A nice idea, but . . .

Toronto’s Pearson Intl. Airport wants to build a massive transit hub on adjacent land.

The hub, which would cost billions, would tie together GO Transit, the Toronto region’s commuter train service; UP Express, a newly opened rail link between Pearson and Toronto’s Union Station; the bus service for the city of Mississauga, a growing bedroom suburb on Toronto’s western flank; streetcar lines and maybe even a high-speed rail link.

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What Pearson’s new transportation hub would look like

Support for the new transit hub, dubbed Union Station West, is growing, reports the Toronto Star, which says the Canadian government is now giving the project serious consideration. Ditto for Ontario.

Yet, the folks in the planning department would do well to cast their eyes eastward to Pickering, a rapidly growing bedroom city on Toronto’s eastern flank. There, pressure is building for the Canadian government to dust off its decades-old plan to construct an airport to serve that region. And if it does, it would only make sense to pair the airport with a transportation hub similar to the one Pearson now wants to build

True, Nimbyism killed the Pickering airport years ago. But Pearson’s growing throughput may yet make a new airport a reality. After all, it’s unlikely that Pearson, which last year handled a record 40 million passengers, will lay down any new runways in the near future. Moreover, travellers who live in the Pickering area may be increasingly reluctant to drive all the way across the top of Toronto just to catch a flight..

Nimbies Unite!

Folks in Pickering, Ont., one of Toronto’s rapidly growing bedroom suburbs, don’t want an airport in their backyard.

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They successfully blocked a bid to build one way back in the 1970s. And they continue to oppose the construction of one now.

But Roger Anderson begs to differ. He’s the chairman of the regional municipality of Durham, the supra-political body that includes Pickering and its neighbors. And he thinks the best thing the region can do to ignite its economy is to build an airport.

 

Indeed, should the Canadian government go ahead and do so, he believes, businesses would cluster themselves around the airport left, right and centre.

Whatever happens, one thing is certain:  those residents who oppose the construction of an airport will be certain to make their voices heard!

 

 

 

 

 

Don’t Hail a Taxi. Build a Better Taxiway!

New York’s JFK Airport is in line to get better taxiways. A good thing too. Two separate incidents there in mid-August saw planes clip each other’s wings while on the taxiways. Fortunately, no one was injured. But America’s National Transportation Safety Board is investigating.

JFK is a victim of its original template, which was laid down in the 1950s and ’60s. That layout encircles terminals with two tightly spaced taxiways. Their proximity sometimes makes it hard for planes to enter and exit departure gates.

Indeed, the cheek-by-jowl set-up can put moving planes closer together than at other airports, says a report from Bloomberg News. (https://www.bloomberg.com/news/articles/2017-08-17/delta-jets-hit-two-planes-truck-over-24-hours-at-new-york-s-jfk).

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Taxiways and landing strips at New York’s John F. Kennedy Airport

Thanks to a US$10-billion upgrade, JFK is getting interconnected terminals,  centralized parking lots, more flights, new lanes (in both directions) on the Van Wyck Expressway, and state-of-the-art security that includes facial recognition technology.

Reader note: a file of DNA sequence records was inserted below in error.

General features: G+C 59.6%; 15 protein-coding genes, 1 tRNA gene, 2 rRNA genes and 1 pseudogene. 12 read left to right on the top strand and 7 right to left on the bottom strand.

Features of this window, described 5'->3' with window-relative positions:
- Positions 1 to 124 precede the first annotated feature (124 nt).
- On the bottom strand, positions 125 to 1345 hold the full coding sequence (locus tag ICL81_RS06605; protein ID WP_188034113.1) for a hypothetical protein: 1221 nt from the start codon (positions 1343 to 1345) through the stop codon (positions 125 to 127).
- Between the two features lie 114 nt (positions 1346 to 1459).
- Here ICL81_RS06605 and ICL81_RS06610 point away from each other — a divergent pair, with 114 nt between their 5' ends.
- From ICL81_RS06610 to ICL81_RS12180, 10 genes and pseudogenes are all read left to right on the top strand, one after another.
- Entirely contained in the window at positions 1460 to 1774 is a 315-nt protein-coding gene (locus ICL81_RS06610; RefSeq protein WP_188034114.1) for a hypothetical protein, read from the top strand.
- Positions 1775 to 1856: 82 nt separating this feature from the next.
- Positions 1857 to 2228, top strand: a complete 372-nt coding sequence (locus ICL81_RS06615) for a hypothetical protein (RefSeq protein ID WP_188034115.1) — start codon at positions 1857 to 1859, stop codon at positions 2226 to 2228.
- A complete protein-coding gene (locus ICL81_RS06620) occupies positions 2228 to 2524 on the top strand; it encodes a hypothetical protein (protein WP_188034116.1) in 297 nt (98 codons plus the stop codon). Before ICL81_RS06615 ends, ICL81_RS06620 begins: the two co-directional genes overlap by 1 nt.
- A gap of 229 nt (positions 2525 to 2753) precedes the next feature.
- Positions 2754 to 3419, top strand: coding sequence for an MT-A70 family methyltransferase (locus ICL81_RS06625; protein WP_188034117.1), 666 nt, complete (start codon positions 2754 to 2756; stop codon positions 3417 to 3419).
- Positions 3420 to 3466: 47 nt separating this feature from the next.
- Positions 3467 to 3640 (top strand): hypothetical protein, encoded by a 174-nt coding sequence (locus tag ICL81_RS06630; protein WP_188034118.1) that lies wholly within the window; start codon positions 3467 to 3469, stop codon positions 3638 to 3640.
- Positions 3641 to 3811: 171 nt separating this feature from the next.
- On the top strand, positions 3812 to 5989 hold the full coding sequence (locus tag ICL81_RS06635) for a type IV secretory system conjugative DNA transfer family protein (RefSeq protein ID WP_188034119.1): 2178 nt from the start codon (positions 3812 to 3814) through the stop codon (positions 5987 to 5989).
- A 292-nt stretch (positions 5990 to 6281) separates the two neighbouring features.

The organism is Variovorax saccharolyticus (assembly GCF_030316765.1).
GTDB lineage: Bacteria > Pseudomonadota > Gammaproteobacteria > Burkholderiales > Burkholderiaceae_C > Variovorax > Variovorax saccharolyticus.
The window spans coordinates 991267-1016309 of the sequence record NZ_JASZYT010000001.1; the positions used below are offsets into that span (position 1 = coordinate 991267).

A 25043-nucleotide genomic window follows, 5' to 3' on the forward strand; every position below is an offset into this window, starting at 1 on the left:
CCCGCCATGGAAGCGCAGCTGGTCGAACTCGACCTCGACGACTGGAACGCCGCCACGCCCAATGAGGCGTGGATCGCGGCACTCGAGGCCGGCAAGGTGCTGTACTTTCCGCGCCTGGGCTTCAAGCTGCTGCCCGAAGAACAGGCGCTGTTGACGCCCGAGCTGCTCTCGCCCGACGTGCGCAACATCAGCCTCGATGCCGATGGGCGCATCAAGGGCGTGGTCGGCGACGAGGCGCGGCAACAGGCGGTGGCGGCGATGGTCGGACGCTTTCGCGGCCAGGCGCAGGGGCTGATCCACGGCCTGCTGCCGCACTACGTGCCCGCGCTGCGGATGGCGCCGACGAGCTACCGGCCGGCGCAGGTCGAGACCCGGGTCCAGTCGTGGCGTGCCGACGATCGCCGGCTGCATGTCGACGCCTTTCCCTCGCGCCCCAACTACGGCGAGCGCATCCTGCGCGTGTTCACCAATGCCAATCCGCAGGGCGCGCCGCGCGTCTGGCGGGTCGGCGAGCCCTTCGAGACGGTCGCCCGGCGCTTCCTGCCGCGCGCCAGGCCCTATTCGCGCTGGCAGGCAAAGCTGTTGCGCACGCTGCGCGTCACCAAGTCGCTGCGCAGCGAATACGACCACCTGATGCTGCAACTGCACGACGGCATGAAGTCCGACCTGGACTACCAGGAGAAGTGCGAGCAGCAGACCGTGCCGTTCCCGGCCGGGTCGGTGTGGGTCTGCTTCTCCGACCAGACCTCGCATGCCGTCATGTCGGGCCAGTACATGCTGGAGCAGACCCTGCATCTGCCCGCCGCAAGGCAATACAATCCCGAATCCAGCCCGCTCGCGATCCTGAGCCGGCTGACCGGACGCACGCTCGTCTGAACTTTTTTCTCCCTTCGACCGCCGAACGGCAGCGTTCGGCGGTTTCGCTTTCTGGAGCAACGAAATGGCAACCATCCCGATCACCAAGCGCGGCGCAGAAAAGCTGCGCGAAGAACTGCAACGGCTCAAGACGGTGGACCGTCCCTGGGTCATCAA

Little Israel, big Accomplishment

Name a top-rated airport in the world and Singapore’s Changi comes to mind. Or
Dubai Intl. in Dubai. Or Schipol in Amsterdam. But Ben-Gurion in Israel?

After all, Changi has consistently garnered top billing in Travel + Leisure’s annual ranking, Dubai is relatively spanking new and Schipol has long been a top hub in Europe.

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Passenger lounge at Israel’s Ben-Gurion Airport

Yet, Ben-Gurion, hardly the dominant airport in its neighborhood, managed to elbow out both Schipol and Dubai to take third spot in Travel + Leisure’s list for 2017.  In fact, with a score of 79.40, Ben-Gurion came in less than one point below Tokyo’s Haneda Airport.

And although Travel + Leisure doesn’t give reasons for its rankings, one reason for its choice of Ben-Gurion may be that airport’s much-vaunted level of security.  Unlike Istanbul or Brussels, Ben-Gurion hasn’t witnessed a terrorist attack in decades.

Regardless, Ben-Gurion’s high score is certainly something that both the airport and Israel can take pride in.

Trudeau Rides to the Rescue!

Churchill, Man., Canada’s sub-Arctic seaport, is still cut off from the outside world by land.

The tiny (pop. 900) town on the south shore of Hudson Bay has always depended on a rickety rail line for freight shipments from the rest of Canada, there being no highway connection.

But the rail link was broken this spring when flood waters washed out whole sections of track. And Omitrax, the line’s owner, says it can’t afford the C$20-$60 million it claims it will need to put the line back into operation.

But the company may soon have to contend with Justin Trudeau, Canada’s prime minister. Mr. Trudeau, who recently met with Manitoba Premier Brian Pallister, says Omitrax must live up to its obligations.

“We’re looking at all options as we ensure that contracts and obligations are respected and fulfilled,” said Mr. Trudeau when asked if the Canadian government would sue Omitrax for breach of contract.

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Grain elevator at Churchill, Man. with rail connection to rest of North America